This is a blog devoted to music on the edge - experimental, underground, alternative, subversive, or just plain weird - new music that tries new things, or old music that broke old rules. It's a place to discuss ideas, share discoveries, to think about what makes music interesting and challenging but still good to listen to. Join in and have your say!!

Tuesday, August 30, 2011

Shards on the turntable: Undecisive God's RPMs 3-4

I think I was about eight years old when the first turntable appeared in my family household. It was at least a couple of years later that I was allowed to operate it myself and then a couple more years after that that I began to discover, left unsupervised and alone in the house, the amazing things you could do with a turntable. You could play records forwards or backwards, and at different speeds; you could stick bits of paper into the grooves and get different sounds. You could even have two bits of paper in two grooves and get two sounds at the one time.

But it wasn’t until another 40 years after that, when I saw my first Clinton Green turntable installation at Melbourne’s Overground Festival in 2011, that I saw what could really be done with half a dozen turntables: the rhythms you could create out of broken or warped records; the spooked hypnotism of tracks looping endlessly; the music of bumps and scratches; and the strange, almost ghostly, chorus of it all coming together.

So it is not particularly surprising that I approached the turntable-driven latest release of Clinton Green’s solo experimental music project, Undecisive God, with a fair bit of anticipation. RPMs 3-4 actually represents the third and fourth instalments in a series of turntable-based releases – but the early bits are on cassette and so I am stuck with Parts 3 and 4 on their own. A most disconcerting thing for an obsessive completist such as myself, as you can imagine.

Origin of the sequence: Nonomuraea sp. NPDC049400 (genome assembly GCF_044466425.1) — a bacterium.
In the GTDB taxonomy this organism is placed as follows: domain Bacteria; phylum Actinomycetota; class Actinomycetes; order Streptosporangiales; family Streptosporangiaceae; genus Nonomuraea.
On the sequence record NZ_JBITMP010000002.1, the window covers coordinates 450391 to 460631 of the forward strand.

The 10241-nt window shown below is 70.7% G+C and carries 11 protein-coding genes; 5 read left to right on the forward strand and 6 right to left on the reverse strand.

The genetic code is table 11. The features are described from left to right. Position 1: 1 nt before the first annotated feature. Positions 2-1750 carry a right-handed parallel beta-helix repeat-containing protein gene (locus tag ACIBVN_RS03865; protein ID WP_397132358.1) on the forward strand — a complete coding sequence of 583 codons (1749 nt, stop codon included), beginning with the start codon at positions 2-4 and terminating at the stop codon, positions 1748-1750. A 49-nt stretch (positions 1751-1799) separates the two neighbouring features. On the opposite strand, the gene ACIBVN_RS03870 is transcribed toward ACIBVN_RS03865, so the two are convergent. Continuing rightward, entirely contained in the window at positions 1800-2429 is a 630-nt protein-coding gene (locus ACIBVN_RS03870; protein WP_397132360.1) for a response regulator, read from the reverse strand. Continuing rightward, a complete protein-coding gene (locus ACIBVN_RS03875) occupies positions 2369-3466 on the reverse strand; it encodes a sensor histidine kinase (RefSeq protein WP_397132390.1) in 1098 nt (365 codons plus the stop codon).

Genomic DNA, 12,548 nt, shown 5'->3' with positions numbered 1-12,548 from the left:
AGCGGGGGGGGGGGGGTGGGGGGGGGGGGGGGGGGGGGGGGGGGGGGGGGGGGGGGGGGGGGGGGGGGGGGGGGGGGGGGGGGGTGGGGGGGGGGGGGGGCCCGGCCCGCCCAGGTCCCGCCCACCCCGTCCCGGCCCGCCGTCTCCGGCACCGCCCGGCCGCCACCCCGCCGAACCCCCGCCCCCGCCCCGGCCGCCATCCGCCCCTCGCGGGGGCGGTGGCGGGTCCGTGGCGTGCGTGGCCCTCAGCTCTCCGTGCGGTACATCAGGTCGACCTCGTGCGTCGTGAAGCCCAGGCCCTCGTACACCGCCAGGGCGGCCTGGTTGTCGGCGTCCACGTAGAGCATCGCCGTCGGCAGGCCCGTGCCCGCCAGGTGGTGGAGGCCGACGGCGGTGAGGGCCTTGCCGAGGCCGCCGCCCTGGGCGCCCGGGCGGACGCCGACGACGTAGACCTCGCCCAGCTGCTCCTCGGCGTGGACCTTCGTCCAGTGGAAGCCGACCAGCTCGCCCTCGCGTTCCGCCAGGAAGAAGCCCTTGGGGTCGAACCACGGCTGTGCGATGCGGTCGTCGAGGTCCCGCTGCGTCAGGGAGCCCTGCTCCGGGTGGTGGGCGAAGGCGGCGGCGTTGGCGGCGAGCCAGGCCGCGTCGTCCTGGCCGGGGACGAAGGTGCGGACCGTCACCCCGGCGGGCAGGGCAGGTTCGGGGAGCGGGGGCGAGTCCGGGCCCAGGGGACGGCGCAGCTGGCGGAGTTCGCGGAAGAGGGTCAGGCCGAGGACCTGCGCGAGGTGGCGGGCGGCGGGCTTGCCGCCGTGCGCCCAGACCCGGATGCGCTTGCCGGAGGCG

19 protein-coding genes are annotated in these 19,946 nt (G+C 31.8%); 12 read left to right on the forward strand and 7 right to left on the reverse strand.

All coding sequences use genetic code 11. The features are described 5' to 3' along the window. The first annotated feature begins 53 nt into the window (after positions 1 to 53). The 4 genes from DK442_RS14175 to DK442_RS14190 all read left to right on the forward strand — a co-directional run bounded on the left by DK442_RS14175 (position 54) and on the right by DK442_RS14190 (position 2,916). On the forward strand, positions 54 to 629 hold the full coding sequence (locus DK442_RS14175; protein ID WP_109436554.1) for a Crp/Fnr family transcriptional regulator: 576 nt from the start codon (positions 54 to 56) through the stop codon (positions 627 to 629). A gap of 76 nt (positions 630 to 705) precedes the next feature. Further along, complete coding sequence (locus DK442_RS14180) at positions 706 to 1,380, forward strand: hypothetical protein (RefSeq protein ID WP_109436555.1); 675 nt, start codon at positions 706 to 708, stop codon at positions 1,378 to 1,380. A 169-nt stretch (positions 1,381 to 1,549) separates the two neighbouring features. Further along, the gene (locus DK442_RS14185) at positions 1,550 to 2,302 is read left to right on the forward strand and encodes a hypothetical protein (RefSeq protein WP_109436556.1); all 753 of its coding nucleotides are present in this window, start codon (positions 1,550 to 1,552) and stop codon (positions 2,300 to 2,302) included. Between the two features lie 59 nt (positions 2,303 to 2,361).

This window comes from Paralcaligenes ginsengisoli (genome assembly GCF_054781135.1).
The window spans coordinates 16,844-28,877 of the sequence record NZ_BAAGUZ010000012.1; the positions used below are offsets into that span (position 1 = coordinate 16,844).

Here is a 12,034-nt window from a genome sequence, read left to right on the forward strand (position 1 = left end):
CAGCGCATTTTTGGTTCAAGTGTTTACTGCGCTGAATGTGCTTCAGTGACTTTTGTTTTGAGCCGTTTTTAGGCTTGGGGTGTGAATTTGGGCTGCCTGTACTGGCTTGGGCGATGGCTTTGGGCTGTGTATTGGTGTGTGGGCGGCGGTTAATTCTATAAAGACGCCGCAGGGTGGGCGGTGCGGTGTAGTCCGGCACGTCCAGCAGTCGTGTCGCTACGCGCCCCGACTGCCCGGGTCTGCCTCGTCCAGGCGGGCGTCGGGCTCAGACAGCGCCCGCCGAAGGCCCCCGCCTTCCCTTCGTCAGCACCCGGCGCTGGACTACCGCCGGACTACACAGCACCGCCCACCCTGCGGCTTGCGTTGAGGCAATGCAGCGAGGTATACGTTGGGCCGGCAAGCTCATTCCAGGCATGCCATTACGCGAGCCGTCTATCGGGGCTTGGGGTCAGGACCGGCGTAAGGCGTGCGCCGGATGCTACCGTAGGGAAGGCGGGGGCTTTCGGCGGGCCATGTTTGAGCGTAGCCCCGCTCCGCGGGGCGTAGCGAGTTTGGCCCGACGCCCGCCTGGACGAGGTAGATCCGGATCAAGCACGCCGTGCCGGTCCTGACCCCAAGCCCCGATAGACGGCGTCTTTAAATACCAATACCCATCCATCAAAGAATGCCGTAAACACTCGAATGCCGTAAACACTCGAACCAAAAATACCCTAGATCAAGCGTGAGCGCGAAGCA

But there is nothing undecisive about what Clinton Green does on this album. Here bits of broken music are grabbed and hammered back together in a way that brings a strange but remarkable new unity to them. The turntable settings are gradually sped up or slowed down, and what would otherwise have been the ugly noise of needles, and at one point even a nail, scraping across sharded and scratched vinyl, becomes here a mesmerizing rhythm, amongst which snippets of disembodied voices and instruments play themselves over and over, coming together in a mountain of sound that grows and tumbles, grows and tumbles, but never falls apart. It’s as if the innards of damage have become the glue that holds everything together.

Parts 3 and 4 of the RPMs series are the bread of this album’s sandwich, and its filling is made up of two fascinating explorations of noise, first in ‘Turntables Are Wrong’, where some turntable improvisations were mistakenly recorded at the wrong volume and ended up producing some distorted noise that, despite the mistake, sound fantastic, and then in ‘Summer Holiday 2010-11’, which is a bit of fresh air of summer noise in Melbourne, before the full and epic onslaught of the 43 minute ‘RPMs 4’.